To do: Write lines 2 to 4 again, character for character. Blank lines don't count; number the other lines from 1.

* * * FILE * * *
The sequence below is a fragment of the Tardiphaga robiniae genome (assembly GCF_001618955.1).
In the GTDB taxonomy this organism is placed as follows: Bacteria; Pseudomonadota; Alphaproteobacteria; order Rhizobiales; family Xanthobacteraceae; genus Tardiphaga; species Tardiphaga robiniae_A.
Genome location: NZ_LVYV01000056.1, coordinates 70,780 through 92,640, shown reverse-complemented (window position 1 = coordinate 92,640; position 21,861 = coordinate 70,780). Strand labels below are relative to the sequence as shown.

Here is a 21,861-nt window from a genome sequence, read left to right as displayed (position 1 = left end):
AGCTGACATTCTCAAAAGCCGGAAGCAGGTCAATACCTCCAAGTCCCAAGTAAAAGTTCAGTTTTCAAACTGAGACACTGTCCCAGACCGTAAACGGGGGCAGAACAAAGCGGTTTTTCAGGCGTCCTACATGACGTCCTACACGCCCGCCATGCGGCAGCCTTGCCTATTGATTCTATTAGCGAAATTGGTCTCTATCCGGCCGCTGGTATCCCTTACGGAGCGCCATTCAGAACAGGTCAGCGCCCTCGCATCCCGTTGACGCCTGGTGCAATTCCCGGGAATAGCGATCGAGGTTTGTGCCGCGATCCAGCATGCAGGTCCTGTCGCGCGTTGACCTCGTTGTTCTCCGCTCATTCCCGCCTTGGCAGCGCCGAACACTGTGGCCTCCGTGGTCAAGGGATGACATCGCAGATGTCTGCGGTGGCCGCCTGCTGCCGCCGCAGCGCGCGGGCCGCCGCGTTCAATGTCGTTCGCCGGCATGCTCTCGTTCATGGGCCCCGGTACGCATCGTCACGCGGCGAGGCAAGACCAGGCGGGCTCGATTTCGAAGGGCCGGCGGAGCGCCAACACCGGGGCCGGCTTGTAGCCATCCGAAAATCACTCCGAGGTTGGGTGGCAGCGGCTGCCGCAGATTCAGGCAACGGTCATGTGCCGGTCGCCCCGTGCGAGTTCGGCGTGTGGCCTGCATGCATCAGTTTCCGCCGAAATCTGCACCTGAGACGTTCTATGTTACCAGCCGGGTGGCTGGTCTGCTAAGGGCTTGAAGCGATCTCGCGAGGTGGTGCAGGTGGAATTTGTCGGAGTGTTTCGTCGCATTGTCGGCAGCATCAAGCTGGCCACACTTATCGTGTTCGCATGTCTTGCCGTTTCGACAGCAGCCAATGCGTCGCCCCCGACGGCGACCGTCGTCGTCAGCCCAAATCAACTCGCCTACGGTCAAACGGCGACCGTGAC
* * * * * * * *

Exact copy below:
In the GTDB taxonomy this organism is placed as follows: Bacteria; Pseudomonadota; Alphaproteobacteria; order Rhizobiales; family Xanthobacteraceae; genus Tardiphaga; species Tardiphaga robiniae_A.
Genome location: NZ_LVYV01000056.1, coordinates 70,780 through 92,640, shown reverse-complemented (window position 1 = coordinate 92,640; position 21,861 = coordinate 70,780). Strand labels below are relative to the sequence as shown.

Here is a 21,861-nt window from a genome sequence, read left to right as displayed (position 1 = left end):